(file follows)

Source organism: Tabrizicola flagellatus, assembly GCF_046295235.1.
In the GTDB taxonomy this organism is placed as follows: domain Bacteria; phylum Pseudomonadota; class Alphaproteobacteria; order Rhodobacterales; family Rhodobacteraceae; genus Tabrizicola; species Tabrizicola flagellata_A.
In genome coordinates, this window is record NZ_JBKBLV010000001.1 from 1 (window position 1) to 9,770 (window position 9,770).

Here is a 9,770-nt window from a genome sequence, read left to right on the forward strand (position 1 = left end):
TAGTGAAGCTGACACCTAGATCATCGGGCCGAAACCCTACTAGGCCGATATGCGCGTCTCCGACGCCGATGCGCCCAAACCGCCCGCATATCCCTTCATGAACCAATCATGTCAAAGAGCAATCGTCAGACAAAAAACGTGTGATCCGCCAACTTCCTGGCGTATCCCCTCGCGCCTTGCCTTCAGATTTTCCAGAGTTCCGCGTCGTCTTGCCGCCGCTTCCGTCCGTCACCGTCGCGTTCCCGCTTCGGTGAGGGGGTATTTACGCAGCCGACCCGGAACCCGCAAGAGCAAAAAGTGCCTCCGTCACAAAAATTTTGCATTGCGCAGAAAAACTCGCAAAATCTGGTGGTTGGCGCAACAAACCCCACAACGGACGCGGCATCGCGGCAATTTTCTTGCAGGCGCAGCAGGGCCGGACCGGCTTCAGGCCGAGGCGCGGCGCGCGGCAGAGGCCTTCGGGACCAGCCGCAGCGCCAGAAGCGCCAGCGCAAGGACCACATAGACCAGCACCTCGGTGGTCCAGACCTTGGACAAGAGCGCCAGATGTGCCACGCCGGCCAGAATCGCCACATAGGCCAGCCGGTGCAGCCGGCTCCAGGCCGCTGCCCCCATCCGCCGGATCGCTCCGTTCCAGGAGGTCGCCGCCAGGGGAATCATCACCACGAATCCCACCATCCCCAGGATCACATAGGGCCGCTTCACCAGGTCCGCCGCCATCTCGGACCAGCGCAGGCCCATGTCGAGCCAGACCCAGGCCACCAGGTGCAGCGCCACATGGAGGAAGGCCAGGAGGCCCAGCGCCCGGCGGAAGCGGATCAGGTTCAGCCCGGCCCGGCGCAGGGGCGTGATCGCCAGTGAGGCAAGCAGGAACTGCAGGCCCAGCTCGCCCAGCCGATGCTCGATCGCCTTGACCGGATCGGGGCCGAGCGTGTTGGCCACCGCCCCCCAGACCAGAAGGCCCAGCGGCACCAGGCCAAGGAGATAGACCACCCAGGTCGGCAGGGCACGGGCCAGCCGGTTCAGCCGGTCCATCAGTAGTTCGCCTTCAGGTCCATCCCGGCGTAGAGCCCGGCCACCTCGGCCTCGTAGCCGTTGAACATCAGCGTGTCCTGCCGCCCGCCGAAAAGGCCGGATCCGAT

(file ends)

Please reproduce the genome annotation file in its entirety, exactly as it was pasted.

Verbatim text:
Source organism: Tabrizicola flagellatus, assembly GCF_046295235.1.
In the GTDB taxonomy this organism is placed as follows: domain Bacteria; phylum Pseudomonadota; class Alphaproteobacteria; order Rhodobacterales; family Rhodobacteraceae; genus Tabrizicola; species Tabrizicola flagellata_A.
In genome coordinates, this window is record NZ_JBKBLV010000001.1 from 1 (window position 1) to 9,770 (window position 9,770).

Here is a 9,770-nt window from a genome sequence, read left to right on the forward strand (position 1 = left end):
TAGTGAAGCTGACACCTAGATCATCGGGCCGAAACCCTACTAGGCCGATATGCGCGTCTCCGACGCCGATGCGCCCAAACCGCCCGCATATCCCTTCATGAACCAATCATGTCAAAGAGCAATCGTCAGACAAAAAACGTGTGATCCGCCAACTTCCTGGCGTATCCCCTCGCGCCTTGCCTTCAGATTTTCCAGAGTTCCGCGTCGTCTTGCCGCCGCTTCCGTCCGTCACCGTCGCGTTCCCGCTTCGGTGAGGGGGTATTTACGCAGCCGACCCGGAACCCGCAAGAGCAAAAAGTGCCTCCGTCACAAAAATTTTGCATTGCGCAGAAAAACTCGCAAAATCTGGTGGTTGGCGCAACAAACCCCACAACGGACGCGGCATCGCGGCAATTTTCTTGCAGGCGCAGCAGGGCCGGACCGGCTTCAGGCCGAGGCGCGGCGCGCGGCAGAGGCCTTCGGGACCAGCCGCAGCGCCAGAAGCGCCAGCGCAAGGACCACATAGACCAGCACCTCGGTGGTCCAGACCTTGGACAAGAGCGCCAGATGTGCCACGCCGGCCAGAATCGCCACATAGGCCAGCCGGTGCAGCCGGCTCCAGGCCGCTGCCCCCATCCGCCGGATCGCTCCGTTCCAGGAGGTCGCCGCCAGGGGAATCATCACCACGAATCCCACCATCCCCAGGATCACATAGGGCCGCTTCACCAGGTCCGCCGCCATCTCGGACCAGCGCAGGCCCATGTCGAGCCAGACCCAGGCCACCAGGTGCAGCGCCACATGGAGGAAGGCCAGGAGGCCCAGCGCCCGGCGGAAGCGGATCAGGTTCAGCCCGGCCCGGCGCAGGGGCGTGATCGCCAGTGAGGCAAGCAGGAACTGCAGGCCCAGCTCGCCCAGCCGATGCTCGATCGCCTTGACCGGATCGGGGCCGAGCGTGTTGGCCACCGCCCCCCAGACCAGAAGGCCCAGCGGCACCAGGCCAAGGAGATAGACCACCCAGGTCGGCAGGGCACGGGCCAGCCGGTTCAGCCGGTCCATCAGTAGTTCGCCTTCAGGTCCATCCCGGCGTAGAGCCCGGCCACCTCGGCCTCGTAGCCGTTGAACATCAGCGTGTCCTGCCGCCCGCCGAAAAGGCCGGATCCGAT